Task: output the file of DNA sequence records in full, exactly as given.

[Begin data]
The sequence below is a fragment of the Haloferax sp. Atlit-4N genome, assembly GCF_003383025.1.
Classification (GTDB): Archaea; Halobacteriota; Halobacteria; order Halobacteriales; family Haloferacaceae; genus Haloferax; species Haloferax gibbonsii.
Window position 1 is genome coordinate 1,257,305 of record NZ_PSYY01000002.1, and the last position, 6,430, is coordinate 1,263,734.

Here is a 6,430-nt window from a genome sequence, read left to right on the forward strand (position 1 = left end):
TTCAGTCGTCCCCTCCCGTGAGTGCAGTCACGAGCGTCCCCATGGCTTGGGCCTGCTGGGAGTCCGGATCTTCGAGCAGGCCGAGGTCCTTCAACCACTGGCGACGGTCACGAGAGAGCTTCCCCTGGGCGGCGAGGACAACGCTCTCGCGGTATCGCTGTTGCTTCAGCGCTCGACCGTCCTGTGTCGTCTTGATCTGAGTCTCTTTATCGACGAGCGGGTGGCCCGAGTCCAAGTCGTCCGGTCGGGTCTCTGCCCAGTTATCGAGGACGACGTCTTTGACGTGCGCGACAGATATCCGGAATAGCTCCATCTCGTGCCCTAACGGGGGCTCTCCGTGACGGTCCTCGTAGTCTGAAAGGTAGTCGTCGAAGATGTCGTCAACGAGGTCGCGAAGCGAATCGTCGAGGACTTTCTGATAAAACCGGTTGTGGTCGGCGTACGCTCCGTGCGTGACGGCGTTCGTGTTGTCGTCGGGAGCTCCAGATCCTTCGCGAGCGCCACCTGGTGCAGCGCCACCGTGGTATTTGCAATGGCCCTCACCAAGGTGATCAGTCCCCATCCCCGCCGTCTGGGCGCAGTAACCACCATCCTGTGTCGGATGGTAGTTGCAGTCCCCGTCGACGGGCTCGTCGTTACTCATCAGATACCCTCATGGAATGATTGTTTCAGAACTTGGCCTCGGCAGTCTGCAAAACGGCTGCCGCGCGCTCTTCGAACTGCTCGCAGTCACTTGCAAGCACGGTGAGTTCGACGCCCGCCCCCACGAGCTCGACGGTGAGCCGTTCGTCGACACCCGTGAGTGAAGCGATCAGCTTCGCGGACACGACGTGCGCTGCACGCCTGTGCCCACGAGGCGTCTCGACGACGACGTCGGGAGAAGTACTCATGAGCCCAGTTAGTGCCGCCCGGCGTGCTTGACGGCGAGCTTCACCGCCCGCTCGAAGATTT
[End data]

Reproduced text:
The sequence below is a fragment of the Haloferax sp. Atlit-4N genome, assembly GCF_003383025.1.
Classification (GTDB): Archaea; Halobacteriota; Halobacteria; order Halobacteriales; family Haloferacaceae; genus Haloferax; species Haloferax gibbonsii.
Window position 1 is genome coordinate 1,257,305 of record NZ_PSYY01000002.1, and the last position, 6,430, is coordinate 1,263,734.

Here is a 6,430-nt window from a genome sequence, read left to right on the forward strand (position 1 = left end):
TTCAGTCGTCCCCTCCCGTGAGTGCAGTCACGAGCGTCCCCATGGCTTGGGCCTGCTGGGAGTCCGGATCTTCGAGCAGGCCGAGGTCCTTCAACCACTGGCGACGGTCACGAGAGAGCTTCCCCTGGGCGGCGAGGACAACGCTCTCGCGGTATCGCTGTTGCTTCAGCGCTCGACCGTCCTGTGTCGTCTTGATCTGAGTCTCTTTATCGACGAGCGGGTGGCCCGAGTCCAAGTCGTCCGGTCGGGTCTCTGCCCAGTTATCGAGGACGACGTCTTTGACGTGCGCGACAGATATCCGGAATAGCTCCATCTCGTGCCCTAACGGGGGCTCTCCGTGACGGTCCTCGTAGTCTGAAAGGTAGTCGTCGAAGATGTCGTCAACGAGGTCGCGAAGCGAATCGTCGAGGACTTTCTGATAAAACCGGTTGTGGTCGGCGTACGCTCCGTGCGTGACGGCGTTCGTGTTGTCGTCGGGAGCTCCAGATCCTTCGCGAGCGCCACCTGGTGCAGCGCCACCGTGGTATTTGCAATGGCCCTCACCAAGGTGATCAGTCCCCATCCCCGCCGTCTGGGCGCAGTAACCACCATCCTGTGTCGGATGGTAGTTGCAGTCCCCGTCGACGGGCTCGTCGTTACTCATCAGATACCCTCATGGAATGATTGTTTCAGAACTTGGCCTCGGCAGTCTGCAAAACGGCTGCCGCGCGCTCTTCGAACTGCTCGCAGTCACTTGCAAGCACGGTGAGTTCGACGCCCGCCCCCACGAGCTCGACGGTGAGCCGTTCGTCGACACCCGTGAGTGAAGCGATCAGCTTCGCGGACACGACGTGCGCTGCACGCCTGTGCCCACGAGGCGTCTCGACGACGACGTCGGGAGAAGTACTCATGAGCCCAGTTAGTGCCGCCCGGCGTGCTTGACGGCGAGCTTCACCGCCCGCTCGAAGATTT